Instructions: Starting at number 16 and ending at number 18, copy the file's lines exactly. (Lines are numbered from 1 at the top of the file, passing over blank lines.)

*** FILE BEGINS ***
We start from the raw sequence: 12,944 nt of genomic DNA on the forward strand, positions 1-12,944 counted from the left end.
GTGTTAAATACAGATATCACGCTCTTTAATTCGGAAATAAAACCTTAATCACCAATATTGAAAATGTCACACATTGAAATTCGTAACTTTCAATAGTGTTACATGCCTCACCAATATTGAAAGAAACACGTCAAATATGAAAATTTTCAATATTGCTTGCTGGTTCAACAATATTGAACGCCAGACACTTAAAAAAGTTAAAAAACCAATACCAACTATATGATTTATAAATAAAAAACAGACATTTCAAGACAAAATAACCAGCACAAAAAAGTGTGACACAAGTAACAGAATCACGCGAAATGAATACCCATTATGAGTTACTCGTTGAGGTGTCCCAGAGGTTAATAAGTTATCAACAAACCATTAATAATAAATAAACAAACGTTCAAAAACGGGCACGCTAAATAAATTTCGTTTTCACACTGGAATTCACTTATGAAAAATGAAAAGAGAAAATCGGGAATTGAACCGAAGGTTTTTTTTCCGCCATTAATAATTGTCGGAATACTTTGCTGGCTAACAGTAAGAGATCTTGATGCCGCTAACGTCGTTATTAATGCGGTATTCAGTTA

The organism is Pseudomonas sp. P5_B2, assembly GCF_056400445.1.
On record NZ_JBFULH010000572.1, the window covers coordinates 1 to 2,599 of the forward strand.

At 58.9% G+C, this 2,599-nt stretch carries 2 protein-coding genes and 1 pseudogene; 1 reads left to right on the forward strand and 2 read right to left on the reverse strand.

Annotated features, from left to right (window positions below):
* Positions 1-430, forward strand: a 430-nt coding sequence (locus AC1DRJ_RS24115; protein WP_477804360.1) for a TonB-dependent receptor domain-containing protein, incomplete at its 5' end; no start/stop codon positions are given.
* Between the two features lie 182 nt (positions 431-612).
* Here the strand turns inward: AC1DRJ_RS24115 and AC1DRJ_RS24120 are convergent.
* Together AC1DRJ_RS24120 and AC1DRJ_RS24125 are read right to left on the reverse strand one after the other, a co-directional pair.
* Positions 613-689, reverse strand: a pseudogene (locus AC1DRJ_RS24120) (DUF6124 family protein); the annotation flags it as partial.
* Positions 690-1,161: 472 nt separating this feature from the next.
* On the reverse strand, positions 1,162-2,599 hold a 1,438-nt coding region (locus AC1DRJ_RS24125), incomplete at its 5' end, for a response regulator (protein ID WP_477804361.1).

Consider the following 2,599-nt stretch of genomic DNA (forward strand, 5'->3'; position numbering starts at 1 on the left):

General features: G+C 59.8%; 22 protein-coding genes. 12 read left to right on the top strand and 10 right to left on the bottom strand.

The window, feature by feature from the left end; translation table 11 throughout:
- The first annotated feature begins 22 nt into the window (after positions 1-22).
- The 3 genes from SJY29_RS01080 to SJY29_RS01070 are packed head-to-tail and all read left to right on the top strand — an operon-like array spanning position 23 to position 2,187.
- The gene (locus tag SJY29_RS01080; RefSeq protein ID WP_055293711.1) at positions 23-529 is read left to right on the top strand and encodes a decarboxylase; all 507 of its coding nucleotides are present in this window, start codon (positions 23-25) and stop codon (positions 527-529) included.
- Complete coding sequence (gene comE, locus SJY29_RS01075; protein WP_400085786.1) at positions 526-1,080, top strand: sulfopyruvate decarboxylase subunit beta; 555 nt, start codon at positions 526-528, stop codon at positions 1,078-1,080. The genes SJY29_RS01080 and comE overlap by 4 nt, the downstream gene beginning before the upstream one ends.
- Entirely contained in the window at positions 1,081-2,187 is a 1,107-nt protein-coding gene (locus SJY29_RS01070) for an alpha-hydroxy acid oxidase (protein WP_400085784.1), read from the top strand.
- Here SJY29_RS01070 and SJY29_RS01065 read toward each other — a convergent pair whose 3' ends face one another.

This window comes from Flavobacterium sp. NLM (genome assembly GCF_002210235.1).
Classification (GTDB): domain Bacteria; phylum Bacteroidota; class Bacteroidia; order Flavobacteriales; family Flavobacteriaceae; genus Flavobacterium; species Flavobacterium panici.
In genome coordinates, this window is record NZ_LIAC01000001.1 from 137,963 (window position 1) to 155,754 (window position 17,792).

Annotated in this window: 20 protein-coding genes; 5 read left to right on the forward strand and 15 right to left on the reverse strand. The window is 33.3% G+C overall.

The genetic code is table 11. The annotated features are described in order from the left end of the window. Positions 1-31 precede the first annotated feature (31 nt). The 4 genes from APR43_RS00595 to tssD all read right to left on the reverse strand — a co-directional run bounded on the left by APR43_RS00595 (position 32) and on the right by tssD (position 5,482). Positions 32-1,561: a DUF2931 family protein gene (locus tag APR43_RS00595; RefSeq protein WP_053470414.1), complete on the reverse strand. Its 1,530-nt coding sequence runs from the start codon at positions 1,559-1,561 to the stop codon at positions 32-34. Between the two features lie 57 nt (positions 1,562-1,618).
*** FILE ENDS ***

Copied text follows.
The window, feature by feature from the left end; translation table 11 throughout:
- The first annotated feature begins 22 nt into the window (after positions 1-22).
- The 3 genes from SJY29_RS01080 to SJY29_RS01070 are packed head-to-tail and all read left to right on the top strand — an operon-like array spanning position 23 to position 2,187.